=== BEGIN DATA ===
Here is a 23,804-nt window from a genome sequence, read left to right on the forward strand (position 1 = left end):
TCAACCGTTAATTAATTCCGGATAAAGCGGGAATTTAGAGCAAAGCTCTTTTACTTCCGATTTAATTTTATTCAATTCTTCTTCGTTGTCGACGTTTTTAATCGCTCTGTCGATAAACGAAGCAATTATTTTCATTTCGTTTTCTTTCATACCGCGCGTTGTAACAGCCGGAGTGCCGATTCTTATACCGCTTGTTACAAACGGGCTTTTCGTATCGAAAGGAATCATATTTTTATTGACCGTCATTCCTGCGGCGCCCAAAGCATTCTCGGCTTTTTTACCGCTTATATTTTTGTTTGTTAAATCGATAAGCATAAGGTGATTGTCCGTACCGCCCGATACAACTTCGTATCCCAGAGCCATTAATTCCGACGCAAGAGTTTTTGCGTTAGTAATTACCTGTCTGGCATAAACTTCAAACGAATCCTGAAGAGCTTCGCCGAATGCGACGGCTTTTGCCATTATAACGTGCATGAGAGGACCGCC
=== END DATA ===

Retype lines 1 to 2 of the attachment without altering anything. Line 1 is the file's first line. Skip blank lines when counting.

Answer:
Here is a 23,804-nt window from a genome sequence, read left to right on the forward strand (position 1 = left end):
TCAACCGTTAATTAATTCCGGATAAAGCGGGAATTTAGAGCAAAGCTCTTTTACTTCCGATTTAATTTTATTCAATTCTTCTTCGTTGTCGACGTTTTTAATCGCTCTGTCGATAAACGAAGCAATTATTTTCATTTCGTTTTCTTTCATACCGCGCGTTGTAACAGCCGGAGTGCCGATTCTTATACCGCTTGTTACAAACGGGCTTTTCGTATCGAAAGGAATCATATTTTTATTGACCGTCATTCCTGCGGCGCCCAAAGCATTCTCGGCTTTTTTACCGCTTATATTTTTGTTTGTTAAATCGATAAGCATAAGGTGATTGTCCGTACCGCCCGATACAACTTCGTATCCCAGAGCCATTAATTCCGACGCAAGAGTTTTTGCGTTAGTAATTACCTGTCTGGCATAAACTTCAAACGAATCCTGAAGAGCTTCGCCGAATGCGACGGCTTTTGCCATTATAACGTGCATGAGAGGACCGCC